On Tue, 25 Oct 2005, Willem wrote: > > email@example.com wrote: > ) Noone was talking about indefinite input. The Halting Problem > ) is unsolvable and there is nothing indefinite or uncertain about > ) the input. > > It may be interesting to mention that the halting problem is most certainly > solvable for some inputs, and it might even be that it is solvable for > almost all inputs, it's just that it's not solvable for *all* inputs.
"Solvable for almost all inputs" doesn't make sense in this context, I think. After all, I can give you an algorithm that solves the Halting Problem for about half of all valid inputs, and another that solves it for all the rest:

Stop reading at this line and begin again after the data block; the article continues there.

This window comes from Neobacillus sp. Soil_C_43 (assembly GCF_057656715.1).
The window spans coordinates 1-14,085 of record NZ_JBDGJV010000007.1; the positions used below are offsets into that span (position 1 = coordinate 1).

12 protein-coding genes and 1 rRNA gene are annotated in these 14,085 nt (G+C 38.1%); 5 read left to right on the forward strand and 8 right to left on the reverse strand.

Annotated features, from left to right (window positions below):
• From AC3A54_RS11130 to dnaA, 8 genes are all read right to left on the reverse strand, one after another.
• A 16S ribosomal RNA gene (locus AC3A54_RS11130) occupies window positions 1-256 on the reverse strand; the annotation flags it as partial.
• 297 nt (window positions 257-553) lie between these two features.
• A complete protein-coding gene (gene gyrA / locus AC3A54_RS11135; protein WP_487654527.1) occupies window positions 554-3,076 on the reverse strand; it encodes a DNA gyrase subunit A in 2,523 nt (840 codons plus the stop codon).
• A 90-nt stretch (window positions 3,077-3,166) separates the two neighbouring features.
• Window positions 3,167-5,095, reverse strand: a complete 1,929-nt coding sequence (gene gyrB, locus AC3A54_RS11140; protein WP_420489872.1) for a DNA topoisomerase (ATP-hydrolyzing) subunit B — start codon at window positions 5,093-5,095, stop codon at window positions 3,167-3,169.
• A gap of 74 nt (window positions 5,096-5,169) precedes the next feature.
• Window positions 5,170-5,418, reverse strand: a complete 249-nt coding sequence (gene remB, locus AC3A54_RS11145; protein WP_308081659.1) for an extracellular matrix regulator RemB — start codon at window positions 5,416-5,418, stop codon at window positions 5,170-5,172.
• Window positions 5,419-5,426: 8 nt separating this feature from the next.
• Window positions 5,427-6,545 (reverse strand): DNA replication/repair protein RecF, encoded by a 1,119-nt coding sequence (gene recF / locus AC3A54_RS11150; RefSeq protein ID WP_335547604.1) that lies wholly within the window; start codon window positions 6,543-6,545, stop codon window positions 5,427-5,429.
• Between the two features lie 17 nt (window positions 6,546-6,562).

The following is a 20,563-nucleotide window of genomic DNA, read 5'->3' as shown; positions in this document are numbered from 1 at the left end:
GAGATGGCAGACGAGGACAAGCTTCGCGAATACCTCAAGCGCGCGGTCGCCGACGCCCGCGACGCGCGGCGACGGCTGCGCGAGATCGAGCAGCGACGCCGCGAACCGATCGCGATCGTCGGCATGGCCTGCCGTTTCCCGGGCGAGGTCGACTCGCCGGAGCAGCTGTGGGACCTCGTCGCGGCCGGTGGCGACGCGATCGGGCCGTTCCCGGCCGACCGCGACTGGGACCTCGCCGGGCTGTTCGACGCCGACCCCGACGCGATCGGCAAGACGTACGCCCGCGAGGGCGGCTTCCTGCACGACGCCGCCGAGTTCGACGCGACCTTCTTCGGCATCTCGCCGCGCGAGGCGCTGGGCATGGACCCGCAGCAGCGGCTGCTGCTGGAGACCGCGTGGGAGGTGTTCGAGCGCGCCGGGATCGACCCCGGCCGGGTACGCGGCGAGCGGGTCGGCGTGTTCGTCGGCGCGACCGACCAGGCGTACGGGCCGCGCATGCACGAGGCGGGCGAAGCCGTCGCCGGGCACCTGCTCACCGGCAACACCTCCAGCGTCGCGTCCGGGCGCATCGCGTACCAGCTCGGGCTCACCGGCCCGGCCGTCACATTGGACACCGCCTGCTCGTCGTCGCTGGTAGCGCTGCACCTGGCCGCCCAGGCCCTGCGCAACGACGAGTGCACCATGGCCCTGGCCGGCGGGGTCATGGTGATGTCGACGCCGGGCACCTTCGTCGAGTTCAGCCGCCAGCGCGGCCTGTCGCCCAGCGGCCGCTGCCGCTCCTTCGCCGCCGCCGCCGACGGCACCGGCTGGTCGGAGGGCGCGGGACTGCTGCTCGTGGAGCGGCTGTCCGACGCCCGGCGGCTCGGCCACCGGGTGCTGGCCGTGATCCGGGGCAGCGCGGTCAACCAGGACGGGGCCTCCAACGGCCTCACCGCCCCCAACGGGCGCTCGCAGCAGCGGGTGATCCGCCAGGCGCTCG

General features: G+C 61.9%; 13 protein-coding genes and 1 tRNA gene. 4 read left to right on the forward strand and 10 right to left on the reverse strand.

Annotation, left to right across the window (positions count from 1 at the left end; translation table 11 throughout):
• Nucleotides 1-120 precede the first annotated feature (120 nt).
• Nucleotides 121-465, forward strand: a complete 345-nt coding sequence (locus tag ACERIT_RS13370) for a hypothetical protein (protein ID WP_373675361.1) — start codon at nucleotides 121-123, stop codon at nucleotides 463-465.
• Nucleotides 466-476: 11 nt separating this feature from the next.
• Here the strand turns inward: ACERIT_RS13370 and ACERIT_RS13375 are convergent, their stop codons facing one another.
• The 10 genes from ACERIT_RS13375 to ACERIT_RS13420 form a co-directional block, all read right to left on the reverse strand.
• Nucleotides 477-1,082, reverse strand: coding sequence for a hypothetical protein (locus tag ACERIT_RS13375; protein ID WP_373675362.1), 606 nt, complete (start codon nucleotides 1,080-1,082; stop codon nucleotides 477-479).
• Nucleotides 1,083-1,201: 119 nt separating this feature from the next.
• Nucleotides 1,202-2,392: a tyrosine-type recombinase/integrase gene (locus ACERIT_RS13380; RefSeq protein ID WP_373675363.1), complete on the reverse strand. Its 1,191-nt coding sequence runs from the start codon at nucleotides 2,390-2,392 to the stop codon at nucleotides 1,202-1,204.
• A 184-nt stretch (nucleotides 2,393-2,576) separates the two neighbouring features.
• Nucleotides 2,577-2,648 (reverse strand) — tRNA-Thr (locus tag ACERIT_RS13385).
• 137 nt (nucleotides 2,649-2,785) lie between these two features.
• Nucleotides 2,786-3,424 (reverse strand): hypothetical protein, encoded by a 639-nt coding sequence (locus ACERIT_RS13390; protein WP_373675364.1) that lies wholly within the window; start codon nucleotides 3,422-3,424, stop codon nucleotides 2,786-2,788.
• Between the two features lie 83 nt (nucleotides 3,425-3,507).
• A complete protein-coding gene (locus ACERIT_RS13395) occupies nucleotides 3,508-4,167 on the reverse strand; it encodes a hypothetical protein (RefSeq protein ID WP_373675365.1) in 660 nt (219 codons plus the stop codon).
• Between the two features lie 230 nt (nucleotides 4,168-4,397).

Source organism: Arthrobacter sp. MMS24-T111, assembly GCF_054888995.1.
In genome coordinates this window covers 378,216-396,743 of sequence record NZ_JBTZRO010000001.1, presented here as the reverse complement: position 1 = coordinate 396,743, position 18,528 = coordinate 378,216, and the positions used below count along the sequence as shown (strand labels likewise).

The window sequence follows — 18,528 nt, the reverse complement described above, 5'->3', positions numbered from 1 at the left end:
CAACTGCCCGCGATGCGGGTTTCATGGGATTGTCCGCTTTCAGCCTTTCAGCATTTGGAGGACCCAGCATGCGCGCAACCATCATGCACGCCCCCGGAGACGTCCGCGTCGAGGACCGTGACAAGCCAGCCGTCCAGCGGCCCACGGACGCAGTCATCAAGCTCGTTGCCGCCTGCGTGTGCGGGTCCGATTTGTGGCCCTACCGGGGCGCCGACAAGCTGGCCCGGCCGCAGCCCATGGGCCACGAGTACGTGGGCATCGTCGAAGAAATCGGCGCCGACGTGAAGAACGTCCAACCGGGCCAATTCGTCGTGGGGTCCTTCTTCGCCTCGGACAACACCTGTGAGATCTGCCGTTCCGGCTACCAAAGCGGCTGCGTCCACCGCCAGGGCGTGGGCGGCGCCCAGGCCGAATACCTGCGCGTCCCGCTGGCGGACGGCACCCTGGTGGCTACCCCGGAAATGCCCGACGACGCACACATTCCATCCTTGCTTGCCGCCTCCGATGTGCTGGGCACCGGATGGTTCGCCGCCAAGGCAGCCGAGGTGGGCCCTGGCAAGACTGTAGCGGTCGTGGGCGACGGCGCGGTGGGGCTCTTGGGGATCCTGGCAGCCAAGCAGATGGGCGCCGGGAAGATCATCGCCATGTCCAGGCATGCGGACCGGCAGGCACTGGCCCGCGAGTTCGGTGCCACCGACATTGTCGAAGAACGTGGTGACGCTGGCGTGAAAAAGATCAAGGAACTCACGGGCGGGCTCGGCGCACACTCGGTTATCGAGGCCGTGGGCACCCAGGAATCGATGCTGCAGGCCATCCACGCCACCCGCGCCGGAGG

Algorithm A. Return "true". Algorithm B. Return "false".
Unfortunately, that doesn't lead to any useful insights. :)
If you define a mapping from the natural numbers to Turing machine programs, then you might be able to say interesting things about the fraction of correct answers to incorrect answers in the first 'n' programs (given by some specified algorithm), as 'n' goes to infinity... but you'd have to come up with a really clever mapping in order to prove anything about it, and IMHO no such clever mapping exists.